This is my first interview and I am thrilled to be able to introduce Martin Lastrapes to you, author of Inside the Outisde. Before we get into the interview, here is a bit about Martin:
My name is Martin Lastrapes and I’m a novelist. I grew up in the Inland Empire, an eclectic region of Southern California with a rich history that nobody knows about, including most of the people who live there. Despite growing up in the region that birthed the Hell’s Angels, housed the first McDonald’s restaurant and is one of the foremost manufacturers and suppliers of crystal meth, I spent the great majority of my childhood watching professional wrestling and reading comic books, when I wasn’t busy avoiding homework or wondering when I should begin my evolution of becoming Batman.
In 2003 I earned a Bachelor’s Degree in English/Creative Writing and in 2006 I earned a Master’s Degree in Composition, both from California State University, San Bernardino. While I loved the time I spent as an undergrad, I often reflect on graduate school as three years I will never get back. But, despite the hellish experience of graduate school, I have happily parlayed my academic résumé into a career as an English professor.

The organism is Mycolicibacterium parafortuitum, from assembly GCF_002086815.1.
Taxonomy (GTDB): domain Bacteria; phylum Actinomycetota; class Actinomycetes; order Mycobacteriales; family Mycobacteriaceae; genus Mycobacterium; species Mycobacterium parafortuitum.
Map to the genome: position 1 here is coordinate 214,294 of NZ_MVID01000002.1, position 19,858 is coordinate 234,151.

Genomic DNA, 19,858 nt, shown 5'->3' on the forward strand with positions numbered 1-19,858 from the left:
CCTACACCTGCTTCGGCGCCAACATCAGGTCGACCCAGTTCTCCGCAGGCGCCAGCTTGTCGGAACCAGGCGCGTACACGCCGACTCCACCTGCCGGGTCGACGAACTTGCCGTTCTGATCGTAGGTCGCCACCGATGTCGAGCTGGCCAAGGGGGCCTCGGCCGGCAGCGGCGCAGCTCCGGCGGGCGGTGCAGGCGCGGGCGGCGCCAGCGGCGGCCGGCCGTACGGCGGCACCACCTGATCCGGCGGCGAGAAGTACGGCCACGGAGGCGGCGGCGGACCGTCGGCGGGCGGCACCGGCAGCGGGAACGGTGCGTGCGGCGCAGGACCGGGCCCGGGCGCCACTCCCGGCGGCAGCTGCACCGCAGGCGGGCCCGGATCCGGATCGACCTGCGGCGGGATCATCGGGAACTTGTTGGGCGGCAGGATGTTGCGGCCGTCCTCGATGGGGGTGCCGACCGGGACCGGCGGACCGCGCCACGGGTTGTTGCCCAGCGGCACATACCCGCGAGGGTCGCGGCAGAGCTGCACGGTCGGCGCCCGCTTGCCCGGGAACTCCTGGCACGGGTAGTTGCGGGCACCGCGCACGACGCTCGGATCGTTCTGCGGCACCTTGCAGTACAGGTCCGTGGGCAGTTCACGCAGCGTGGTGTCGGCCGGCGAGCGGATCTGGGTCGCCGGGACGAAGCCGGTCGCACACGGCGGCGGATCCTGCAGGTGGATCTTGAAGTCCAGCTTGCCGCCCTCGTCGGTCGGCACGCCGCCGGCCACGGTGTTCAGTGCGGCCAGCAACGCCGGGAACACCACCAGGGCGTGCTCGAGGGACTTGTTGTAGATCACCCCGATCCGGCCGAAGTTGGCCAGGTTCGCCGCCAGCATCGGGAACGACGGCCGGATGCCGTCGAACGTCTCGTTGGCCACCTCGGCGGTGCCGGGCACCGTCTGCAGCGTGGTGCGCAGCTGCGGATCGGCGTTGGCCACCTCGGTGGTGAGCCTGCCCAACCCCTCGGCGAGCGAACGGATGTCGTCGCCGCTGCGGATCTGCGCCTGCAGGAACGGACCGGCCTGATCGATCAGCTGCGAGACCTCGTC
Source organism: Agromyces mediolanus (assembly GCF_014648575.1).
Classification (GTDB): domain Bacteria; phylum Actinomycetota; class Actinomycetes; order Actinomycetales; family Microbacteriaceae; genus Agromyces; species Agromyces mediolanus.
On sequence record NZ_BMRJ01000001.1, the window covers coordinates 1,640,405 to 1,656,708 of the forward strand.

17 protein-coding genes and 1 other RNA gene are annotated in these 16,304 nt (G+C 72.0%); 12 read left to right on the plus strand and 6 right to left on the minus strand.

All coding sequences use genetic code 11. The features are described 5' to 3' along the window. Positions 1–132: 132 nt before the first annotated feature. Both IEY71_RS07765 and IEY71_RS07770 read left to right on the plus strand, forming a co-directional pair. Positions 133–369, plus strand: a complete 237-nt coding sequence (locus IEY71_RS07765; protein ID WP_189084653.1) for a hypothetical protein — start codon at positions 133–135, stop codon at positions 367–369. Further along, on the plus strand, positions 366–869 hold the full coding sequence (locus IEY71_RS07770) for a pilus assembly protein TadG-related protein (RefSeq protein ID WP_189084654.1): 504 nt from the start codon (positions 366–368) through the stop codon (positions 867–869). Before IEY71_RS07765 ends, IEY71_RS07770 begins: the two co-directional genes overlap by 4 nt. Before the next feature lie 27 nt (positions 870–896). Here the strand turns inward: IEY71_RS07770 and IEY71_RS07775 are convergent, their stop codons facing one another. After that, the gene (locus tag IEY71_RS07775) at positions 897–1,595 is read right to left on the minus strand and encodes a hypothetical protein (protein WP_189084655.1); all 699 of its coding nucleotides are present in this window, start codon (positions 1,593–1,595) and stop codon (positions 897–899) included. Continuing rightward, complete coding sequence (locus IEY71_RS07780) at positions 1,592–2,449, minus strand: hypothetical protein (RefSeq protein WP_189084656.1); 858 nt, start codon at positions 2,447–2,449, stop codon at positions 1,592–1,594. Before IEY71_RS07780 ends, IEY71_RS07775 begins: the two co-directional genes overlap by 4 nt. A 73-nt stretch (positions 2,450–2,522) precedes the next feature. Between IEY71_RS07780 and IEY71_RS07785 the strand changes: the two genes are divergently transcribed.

My writing has been published in various literary journals and websites, such as The Pacific Review and L.A. Voice. In 2004, I won awards for my short fiction from the Cal Poly Writer’s Conference, as well as the California Writer’s Club. I’m also a professional blogger. But, in the end, where it concerns writing, my primary focus and passion is on being a novelist. My debut novel, Inside the Outside, was published in July of 2011.
Q: After I wrote my book, UNTIL DEATH, I had to formulate what some people call an elevator pitch and describe it in 50 words or less. Give me yours for INSIDE THE OUTSIDE. Also, what is your favorite scene in the book?
Oh, right, the dreaded elevator pitch. Let's see...
Timber Marlow has lived her entire life within a cult of cannibals. After exploring the Outside—mainstream society—Timber sets into motion a series of events that culminate in her discovery of some unsettling truths about the world around her and the integral role she plays in it.
That was actually 46 words, so I suppose I have four to spare. How about: She kills people, too.